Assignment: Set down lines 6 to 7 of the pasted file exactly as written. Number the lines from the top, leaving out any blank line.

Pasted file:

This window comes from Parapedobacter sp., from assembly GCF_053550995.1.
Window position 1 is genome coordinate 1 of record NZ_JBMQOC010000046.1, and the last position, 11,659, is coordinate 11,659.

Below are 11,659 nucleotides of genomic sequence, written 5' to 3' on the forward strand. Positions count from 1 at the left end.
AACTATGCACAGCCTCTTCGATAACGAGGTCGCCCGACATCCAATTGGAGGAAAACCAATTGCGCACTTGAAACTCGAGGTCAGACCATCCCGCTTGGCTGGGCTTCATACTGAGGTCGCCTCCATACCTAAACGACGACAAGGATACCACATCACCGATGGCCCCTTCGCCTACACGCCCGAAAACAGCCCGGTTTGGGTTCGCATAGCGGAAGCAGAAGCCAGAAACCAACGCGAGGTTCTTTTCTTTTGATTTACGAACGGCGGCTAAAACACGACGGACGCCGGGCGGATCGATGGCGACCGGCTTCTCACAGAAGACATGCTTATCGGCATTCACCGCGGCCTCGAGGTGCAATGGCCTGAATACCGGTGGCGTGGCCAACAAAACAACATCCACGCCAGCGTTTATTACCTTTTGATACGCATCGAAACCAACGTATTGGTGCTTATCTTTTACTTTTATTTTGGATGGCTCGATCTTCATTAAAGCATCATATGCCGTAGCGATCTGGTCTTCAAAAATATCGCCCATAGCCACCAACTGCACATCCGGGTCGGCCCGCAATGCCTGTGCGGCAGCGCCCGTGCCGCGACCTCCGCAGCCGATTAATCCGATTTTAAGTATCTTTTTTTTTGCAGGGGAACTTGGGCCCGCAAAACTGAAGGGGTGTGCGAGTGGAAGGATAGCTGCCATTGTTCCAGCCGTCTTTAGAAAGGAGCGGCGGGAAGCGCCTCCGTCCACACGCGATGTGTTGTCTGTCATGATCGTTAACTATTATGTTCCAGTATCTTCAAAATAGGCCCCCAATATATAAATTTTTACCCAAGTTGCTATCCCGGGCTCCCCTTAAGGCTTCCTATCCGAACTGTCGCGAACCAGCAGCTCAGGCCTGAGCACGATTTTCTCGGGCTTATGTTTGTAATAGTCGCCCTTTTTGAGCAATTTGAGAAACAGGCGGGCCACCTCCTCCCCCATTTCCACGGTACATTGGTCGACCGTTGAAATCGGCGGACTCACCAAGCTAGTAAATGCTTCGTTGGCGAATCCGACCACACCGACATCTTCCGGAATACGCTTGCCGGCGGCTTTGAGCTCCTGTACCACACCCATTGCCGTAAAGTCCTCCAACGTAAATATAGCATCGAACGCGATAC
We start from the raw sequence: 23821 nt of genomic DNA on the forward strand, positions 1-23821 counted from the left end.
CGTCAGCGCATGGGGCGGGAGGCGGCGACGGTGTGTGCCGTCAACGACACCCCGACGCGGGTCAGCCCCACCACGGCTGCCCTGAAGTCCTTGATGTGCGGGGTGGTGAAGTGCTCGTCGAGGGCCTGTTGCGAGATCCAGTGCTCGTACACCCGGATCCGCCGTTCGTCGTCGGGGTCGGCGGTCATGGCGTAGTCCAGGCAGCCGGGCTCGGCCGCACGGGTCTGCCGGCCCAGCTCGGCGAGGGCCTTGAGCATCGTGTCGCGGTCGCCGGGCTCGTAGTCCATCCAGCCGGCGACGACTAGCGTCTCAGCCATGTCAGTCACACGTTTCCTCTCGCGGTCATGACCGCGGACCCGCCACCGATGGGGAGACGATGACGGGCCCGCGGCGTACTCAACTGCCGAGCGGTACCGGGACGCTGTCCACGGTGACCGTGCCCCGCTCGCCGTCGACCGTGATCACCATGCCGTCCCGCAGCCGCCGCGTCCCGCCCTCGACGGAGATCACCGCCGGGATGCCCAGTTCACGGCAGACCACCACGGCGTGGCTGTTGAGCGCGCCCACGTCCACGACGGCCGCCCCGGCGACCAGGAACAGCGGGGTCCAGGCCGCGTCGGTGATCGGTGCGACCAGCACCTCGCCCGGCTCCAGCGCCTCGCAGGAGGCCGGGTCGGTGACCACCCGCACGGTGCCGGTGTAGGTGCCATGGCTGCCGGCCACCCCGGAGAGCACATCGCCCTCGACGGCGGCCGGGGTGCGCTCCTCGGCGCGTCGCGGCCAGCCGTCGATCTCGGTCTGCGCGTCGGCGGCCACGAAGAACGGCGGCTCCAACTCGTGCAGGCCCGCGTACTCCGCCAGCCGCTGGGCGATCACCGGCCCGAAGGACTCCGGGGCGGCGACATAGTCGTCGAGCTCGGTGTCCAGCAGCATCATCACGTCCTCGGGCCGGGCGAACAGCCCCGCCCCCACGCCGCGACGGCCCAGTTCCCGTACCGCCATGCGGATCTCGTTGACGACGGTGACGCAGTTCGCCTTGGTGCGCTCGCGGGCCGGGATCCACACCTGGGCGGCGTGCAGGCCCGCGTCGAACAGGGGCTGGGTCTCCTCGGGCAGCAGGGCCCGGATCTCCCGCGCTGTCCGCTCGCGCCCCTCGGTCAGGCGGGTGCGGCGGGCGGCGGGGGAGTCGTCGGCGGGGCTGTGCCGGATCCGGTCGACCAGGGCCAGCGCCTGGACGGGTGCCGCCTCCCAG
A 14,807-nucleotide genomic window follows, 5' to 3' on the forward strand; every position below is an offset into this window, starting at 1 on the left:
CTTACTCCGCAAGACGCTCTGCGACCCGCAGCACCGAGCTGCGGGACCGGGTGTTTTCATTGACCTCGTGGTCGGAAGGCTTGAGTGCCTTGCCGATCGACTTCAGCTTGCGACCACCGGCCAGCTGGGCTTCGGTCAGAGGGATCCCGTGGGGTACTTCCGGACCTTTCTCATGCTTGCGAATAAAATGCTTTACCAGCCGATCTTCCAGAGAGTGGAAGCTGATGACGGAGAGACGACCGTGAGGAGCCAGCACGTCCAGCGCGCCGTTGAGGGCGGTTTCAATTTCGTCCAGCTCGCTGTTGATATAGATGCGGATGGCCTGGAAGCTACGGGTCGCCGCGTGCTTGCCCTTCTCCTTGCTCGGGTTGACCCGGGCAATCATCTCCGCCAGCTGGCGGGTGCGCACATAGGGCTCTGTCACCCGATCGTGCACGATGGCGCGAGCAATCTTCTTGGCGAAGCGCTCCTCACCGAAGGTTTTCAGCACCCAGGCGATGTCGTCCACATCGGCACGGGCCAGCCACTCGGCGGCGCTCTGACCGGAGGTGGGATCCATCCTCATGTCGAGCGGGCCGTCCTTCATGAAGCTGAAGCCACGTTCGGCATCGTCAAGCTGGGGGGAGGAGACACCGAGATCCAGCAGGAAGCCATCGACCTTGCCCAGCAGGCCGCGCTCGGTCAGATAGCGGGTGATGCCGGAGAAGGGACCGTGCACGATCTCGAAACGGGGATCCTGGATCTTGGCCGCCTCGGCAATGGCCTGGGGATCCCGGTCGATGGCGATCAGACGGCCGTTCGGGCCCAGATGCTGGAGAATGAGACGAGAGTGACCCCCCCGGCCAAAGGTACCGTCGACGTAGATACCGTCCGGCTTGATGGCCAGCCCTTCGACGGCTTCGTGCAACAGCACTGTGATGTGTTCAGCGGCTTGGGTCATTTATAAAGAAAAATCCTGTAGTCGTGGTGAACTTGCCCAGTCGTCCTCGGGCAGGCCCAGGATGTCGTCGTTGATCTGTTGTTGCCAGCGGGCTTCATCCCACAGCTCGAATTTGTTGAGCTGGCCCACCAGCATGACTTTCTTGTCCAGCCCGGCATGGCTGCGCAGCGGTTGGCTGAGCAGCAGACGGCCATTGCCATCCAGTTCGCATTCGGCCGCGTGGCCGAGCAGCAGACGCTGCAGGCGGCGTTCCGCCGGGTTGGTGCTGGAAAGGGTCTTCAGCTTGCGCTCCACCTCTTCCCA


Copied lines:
CGTCAGCGCATGGGGCGGGAGGCGGCGACGGTGTGTGCCGTCAACGACACCCCGACGCGGGTCAGCCCCACCACGGCTGCCCTGAAGTCCTTGATGTGCGGGGTGGTGAAGTGCTCGTCGAGGGCCTGTTGCGAGATCCAGTGCTCGTACACCCGGATCCGCCGTTCGTCGTCGGGGTCGGCGGTCATGGCGTAGTCCAGGCAGCCGGGCTCGGCCGCACGGGTCTGCCGGCCCAGCTCGGCGAGGGCCTTGAGCATCGTGTCGCGGTCGCCGGGCTCGTAGTCCATCCAGCCGGCGACGACTAGCGTCTCAGCCATGTCAGTCACACGTTTCCTCTCGCGGTCATGACCGCGGACCCGCCACCGATGGGGAGACGATGACGGGCCCGCGGCGTACTCAACTGCCGAGCGGTACCGGGACGCTGTCCACGGTGACCGTGCCCCGCTCGCCGTCGACCGTGATCACCATGCCGTCCCGCAGCCGCCGCGTCCCGCCCTCGACGGAGATCACCGCCGGGATGCCCAGTTCACGGCAGACCACCACGGCGTGGCTGTTGAGCGCGCCCACGTCCACGACGGCCGCCCCGGCGACCAGGAACAGCGGGGTCCAGGCCGCGTCGGTGATCGGTGCGACCAGCACCTCGCCCGGCTCCAGCGCCTCGCAGGAGGCCGGGTCGGTGACCACCCGCACGGTGCCGGTGTAGGTGCCATGGCTGCCGGCCACCCCGGAGAGCACATCGCCCTCGACGGCGGCCGGGGTGCGCTCCTCGGCGCGTCGCGGCCAGCCGTCGATCTCGGTCTGCGCGTCGGCGGCCACGAAGAACGGCGGCTCCAACTCGTGCAGGCCCGCGTACTCCGCCAGCCGCTGGGCGATCACCGGCCCGAAGGACTCCGGGGCGGCGACATAGTCGTCGAGCTCGGTGTCCAGCAGCATCATCACGTCCTCGGGCCGGGCGAACAGCCCCGCCCCCACGCCGCGACGGCCCAGTTCCCGTACCGCCATGCGGATCTCGTTGACGACGGTGACGCAGTTCGCCTTGGTGCGCTCGCGGGCCGGGATCCACACCTGGGCGGCGTGCAGGCCCGCGTCGAACAGGGGCTGGGTCTCCTCGGGCAGCAGGGCCCGGATCTCCCGCGCTGTCCGCTCGCGCCCCTCGGTCAGGCGGGTGCGGCGGGCGGCGGGGGAGTCGTCGGCGGGGCTGTGCCGGATCCGGTCGACCAGGGCCAGCGCCTGGACGGGTGCCGCCTCCCAG
A 14,807-nucleotide genomic window follows, 5' to 3' on the forward strand; every position below is an offset into this window, starting at 1 on the left: